Consumers Union, an American non-profit organization focused on product testing, is calling for public disclosure of fuel economy estimates for heavy-duty (HD) pickup trucks.
If you’ve ever shopped for an HD pickup, you’ve noticed it: the truck’s Monroney will display N/A in the boxes allocated for its rated fuel economy. This is because, thanks to the varying way in which large pickups are used for towing and hauling, manufacturers are not required to display any mpg rating on these machines.
A traditional view is that thanks to the wide array of jobs foisted upon these hardworking pickups – towing trailers, hauling heavy payload, or stuffed with six burly workers – any sort of attempt by the EPA to gauge fuel economy would be incorrect, given that there is great variance in how people use their heavy duty trucks.
The EPA does, however, enforce emission standards for these same trucks, compensating for the difference in usage when compared to passenger vehicles by including a ‘work factor’ to simulate a payload. The government agency, you will recall, has put renewed emphasis on testing manufacturer claims of emissions and fuel economy ever since VW spoiled the party with their diesel shenanigans in 2015.
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Last week, Consumers Union sent a letter to House and Senate committee leaders requesting funds for the NHTSA and EPA to make fuel economy information on these vehicles available to the public.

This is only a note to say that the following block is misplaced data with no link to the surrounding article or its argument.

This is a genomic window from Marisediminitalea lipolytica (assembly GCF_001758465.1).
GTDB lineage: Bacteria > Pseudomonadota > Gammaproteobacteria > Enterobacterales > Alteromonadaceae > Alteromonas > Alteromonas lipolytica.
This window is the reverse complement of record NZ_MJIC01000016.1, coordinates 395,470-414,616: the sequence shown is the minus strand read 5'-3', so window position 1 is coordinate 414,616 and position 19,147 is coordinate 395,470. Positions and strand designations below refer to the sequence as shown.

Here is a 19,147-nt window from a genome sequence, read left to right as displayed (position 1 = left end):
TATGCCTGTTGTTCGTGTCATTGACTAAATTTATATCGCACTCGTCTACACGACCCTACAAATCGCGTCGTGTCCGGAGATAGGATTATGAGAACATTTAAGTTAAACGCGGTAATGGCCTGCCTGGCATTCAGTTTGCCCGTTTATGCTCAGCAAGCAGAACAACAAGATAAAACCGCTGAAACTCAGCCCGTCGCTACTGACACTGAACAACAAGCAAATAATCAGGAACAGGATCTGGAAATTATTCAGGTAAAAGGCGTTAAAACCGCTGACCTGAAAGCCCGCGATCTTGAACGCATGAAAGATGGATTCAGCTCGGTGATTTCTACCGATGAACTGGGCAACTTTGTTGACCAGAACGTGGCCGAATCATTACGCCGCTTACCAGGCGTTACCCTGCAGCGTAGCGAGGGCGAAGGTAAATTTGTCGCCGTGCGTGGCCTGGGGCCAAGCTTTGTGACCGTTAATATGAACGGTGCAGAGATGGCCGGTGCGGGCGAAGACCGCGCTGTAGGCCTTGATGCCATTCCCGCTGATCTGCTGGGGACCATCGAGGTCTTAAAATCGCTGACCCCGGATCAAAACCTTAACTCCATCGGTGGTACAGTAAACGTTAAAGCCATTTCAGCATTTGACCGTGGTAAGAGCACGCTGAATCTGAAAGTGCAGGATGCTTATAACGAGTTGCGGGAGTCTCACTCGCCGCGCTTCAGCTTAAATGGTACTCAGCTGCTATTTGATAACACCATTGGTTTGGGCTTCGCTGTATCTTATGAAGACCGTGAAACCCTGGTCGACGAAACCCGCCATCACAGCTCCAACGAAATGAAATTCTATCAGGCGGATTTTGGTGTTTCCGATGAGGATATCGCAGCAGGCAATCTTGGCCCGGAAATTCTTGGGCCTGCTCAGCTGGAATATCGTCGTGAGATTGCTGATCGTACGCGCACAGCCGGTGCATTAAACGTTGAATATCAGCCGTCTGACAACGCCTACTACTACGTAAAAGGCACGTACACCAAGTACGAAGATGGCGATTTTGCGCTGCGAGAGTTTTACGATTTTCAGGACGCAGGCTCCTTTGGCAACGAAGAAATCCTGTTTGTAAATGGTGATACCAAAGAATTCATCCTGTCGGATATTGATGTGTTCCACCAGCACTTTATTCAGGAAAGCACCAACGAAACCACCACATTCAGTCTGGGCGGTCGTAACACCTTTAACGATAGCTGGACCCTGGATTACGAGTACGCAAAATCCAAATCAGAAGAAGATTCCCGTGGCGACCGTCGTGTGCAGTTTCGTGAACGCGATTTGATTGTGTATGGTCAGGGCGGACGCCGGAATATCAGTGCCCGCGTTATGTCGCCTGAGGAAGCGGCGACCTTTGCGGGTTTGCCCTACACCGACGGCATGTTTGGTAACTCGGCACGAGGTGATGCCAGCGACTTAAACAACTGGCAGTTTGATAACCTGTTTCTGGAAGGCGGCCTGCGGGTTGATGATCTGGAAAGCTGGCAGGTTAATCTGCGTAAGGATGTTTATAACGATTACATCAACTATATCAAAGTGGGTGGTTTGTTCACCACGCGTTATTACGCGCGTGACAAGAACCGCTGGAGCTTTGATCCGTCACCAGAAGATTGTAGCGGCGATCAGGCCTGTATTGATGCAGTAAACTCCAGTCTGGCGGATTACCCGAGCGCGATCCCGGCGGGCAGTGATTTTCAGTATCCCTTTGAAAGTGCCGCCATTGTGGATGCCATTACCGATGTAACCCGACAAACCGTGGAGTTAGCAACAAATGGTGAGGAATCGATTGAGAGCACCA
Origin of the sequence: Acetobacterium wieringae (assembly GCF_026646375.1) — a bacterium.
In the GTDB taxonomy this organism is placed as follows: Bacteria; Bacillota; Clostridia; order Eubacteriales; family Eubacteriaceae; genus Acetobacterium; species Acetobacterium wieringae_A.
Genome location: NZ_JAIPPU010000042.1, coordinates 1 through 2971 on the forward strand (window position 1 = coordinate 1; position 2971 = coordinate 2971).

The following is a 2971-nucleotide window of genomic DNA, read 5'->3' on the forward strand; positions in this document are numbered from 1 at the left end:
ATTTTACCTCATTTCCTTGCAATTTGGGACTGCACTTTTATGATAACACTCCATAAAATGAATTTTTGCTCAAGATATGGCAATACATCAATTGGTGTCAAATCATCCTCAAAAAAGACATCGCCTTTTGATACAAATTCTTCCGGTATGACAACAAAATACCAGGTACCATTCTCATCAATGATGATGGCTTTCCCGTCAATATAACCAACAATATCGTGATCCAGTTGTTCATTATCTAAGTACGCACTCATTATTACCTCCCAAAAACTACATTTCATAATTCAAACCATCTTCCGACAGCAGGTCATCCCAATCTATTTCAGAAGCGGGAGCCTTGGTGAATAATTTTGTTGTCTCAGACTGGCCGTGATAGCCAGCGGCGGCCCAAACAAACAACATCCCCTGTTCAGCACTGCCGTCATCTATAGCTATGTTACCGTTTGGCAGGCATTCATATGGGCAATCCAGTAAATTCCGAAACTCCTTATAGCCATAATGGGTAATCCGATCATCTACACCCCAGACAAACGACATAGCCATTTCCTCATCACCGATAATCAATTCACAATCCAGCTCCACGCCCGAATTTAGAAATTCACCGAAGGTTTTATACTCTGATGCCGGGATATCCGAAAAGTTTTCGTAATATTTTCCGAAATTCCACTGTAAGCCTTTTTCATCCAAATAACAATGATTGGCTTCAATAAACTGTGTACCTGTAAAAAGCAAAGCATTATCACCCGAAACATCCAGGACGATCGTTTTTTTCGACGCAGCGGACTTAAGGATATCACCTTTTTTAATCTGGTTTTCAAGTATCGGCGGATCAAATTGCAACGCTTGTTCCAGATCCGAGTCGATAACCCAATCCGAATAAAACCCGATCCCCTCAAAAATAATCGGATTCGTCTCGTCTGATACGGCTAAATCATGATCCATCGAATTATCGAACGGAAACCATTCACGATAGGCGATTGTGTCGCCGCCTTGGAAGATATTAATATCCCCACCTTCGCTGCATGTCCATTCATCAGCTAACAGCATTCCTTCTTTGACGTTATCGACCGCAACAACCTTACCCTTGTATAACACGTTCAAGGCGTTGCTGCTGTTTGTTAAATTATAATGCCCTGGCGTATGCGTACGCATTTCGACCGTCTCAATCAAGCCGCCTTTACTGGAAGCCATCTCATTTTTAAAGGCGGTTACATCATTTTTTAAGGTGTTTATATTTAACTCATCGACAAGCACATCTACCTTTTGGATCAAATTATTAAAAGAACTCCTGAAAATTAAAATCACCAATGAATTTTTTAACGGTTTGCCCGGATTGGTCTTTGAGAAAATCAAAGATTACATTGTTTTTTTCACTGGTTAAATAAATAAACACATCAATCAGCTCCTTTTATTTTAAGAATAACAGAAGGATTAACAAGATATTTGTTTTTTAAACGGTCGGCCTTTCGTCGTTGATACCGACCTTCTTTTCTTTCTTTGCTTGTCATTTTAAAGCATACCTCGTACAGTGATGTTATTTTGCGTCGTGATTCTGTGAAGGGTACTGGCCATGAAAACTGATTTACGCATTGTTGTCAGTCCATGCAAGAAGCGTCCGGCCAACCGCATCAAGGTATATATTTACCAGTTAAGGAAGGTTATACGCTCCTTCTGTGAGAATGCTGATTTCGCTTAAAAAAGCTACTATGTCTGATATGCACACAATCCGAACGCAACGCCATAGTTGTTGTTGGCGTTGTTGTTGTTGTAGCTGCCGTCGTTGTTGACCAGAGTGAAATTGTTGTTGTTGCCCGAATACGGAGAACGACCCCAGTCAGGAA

It’s not as if the government agencies haven’t been faced with creating new ways of testing and rating fuel economy in the past. The recent proliferation of hybrid and all-electric cars forced the creation of a new measurement – MPGe – to account for the different ways in which these new technologies consume energy, allowing customers to make direct comparisons with other cars and allow informed decision-making. The same thing may soon happen with HD pickups.
Further complicating the issue, it is often difficult to tell how many heavy-duty trucks are sold in a year, given that most manufacturers lump light-duty and HD sales into the same column. Ford reports sales of its entire F-Series line as a single unit, for example. By rating the HD variants of these machines on a separate scale, it opens the door to a potential breaking out of these sales numbers. In the never-ending race for sales supremacy, you can bet manufacturers would be less than delighted with such a development.
[Source: Automotive News]
A version of this story originally appeared on Off-Road.com